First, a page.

How do you find an enemy who is hidden right before your eyes?
John le Carré’s classic spy novel Tinker Tailor Soldier Spy gets brought to the big screen by Let the Right One In director Tomas Alfredson – and the result is a superbly clever, fiendishly gripping thriller that more than measures up to the iconic BBC TV series from 1979.
In the lead role, Gary Oldman has the hardest of hard acts to follow – Alec Guinness’s TV portrayal of le Carré’s spycatcher George Smiley has long seemed definitive, one of the finest ever examples of screen acting. Astonishingly, Oldman finds new shades and nuances in the character as the intricate plot unfolds.
Set in Cold War-era 1973, the story revolves around the presence of a Soviet mole at the heart of the the Circus, codename in le Carré’s books for the British secret intelligence service. A cloak-and-dagger mission in Budapest has been bloodily botched. In consequence, the head of the Circus, John Hurt’s Control, has been pushed out, as has his loyal lieutenant, Oldman’s watchful, melancholy Smiley. But when the government gets wind of the possibility that a Soviet agent has infiltrated the secret service, Smiley is recalled to root out the mole.
A cerebral affair
Who could the mole be? Is it the sleekly ambitious Percy Alleline (Toby Jones), dubbed ‘Tinker’ by Control? Or Colin Firth’s charmingly dapper Bill Haydon, ‘Tailor’? Or solid Roy Bland (Ciarán Hinds), ‘Soldier’? Or meddlesome Hungarian refugee Toby Esterhase (David Dencik), ‘Poor Man’?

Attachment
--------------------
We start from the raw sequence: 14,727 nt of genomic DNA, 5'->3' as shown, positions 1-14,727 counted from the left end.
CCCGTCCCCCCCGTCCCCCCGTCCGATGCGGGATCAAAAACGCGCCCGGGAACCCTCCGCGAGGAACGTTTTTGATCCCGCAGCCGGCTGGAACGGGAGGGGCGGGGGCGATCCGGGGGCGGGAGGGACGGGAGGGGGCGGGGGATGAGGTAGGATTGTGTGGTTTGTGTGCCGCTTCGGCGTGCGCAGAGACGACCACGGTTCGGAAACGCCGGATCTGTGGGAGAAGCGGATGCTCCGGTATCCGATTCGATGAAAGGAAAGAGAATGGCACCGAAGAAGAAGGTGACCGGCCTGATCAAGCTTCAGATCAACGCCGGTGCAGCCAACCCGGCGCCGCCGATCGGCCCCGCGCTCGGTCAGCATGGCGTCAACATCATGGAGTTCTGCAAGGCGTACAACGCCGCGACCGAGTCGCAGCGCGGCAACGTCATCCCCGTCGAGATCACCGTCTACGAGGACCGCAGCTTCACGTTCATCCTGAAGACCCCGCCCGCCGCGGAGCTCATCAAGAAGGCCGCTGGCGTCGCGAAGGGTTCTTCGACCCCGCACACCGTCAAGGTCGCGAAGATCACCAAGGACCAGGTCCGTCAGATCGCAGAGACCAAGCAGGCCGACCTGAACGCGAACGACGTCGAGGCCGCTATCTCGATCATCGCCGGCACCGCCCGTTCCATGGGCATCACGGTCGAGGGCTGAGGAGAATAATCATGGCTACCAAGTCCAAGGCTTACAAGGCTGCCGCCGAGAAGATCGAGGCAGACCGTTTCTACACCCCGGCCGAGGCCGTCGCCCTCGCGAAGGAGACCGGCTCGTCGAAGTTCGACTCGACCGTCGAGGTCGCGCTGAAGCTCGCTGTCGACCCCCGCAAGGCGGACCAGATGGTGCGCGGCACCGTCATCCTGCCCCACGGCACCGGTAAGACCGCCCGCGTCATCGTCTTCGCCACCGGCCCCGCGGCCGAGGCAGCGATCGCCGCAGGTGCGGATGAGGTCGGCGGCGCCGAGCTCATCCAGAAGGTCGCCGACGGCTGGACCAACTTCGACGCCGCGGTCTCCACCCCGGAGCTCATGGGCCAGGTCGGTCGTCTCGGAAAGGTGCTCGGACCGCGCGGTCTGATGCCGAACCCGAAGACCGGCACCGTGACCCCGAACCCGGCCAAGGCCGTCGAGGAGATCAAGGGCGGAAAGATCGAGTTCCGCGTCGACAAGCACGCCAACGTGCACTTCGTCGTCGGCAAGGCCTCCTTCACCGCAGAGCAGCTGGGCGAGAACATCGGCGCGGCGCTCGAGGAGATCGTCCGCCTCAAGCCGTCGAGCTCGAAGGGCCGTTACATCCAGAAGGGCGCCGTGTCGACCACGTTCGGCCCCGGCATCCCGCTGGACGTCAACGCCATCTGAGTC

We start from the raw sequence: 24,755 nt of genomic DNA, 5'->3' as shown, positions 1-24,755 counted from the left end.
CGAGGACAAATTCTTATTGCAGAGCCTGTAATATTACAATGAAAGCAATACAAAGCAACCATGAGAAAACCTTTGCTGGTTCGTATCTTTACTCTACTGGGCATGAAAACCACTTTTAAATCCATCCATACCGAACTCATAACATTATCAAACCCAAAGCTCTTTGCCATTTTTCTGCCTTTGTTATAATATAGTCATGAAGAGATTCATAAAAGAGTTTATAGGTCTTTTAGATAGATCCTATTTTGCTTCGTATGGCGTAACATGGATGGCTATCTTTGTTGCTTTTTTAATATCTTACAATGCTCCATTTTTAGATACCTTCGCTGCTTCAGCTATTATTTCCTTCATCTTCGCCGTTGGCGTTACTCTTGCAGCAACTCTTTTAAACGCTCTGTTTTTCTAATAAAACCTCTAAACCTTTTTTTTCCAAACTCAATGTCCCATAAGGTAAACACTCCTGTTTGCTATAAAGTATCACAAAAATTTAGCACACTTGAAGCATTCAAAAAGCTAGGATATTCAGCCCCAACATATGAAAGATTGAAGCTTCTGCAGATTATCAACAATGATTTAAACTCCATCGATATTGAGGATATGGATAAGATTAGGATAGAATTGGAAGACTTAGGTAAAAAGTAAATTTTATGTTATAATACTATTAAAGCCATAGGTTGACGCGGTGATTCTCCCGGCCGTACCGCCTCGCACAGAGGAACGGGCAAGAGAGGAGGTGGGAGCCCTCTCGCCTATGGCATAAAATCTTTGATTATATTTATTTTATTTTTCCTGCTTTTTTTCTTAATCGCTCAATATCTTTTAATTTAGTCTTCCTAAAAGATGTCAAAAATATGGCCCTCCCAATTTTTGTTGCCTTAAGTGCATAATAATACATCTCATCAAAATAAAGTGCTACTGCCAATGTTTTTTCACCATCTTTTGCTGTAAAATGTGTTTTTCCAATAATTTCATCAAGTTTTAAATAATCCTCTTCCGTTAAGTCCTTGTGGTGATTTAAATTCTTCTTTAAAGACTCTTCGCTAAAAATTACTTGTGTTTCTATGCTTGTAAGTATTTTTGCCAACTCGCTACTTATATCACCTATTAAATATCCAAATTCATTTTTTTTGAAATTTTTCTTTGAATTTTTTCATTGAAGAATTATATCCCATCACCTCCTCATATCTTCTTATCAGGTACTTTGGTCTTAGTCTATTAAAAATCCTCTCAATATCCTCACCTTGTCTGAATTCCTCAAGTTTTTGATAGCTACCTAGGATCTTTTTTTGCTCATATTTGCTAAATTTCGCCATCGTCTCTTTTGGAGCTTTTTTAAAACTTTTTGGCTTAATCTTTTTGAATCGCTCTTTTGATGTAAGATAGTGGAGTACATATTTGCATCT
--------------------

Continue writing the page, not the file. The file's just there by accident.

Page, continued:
The ensuing investigation features none of the macho heroics of a Bond or a Bourne. Instead, it’s very much a cerebral affair, as Oldman’s Smiley matches his wits against shadowy Soviet spy master Karla, playing a deadly game of chess in which you are never sure when your opponent has even made his move.
There’s none of the violent hand-to-hand combat or breakneck chases one usually associates with the spy genre nowadays, but adjust to its more considered pace and you’ll find Tinker Tailor Soldier Spy thrilling all the same. Alfredson may not deliver palm-dampening excitement, but as his spies conduct their feints and betrayals amid a world of beige-brown, tobacco-fugged drabness, the prevailing mood of prickling unease will keep you no less on edge.
On general release from 16th September.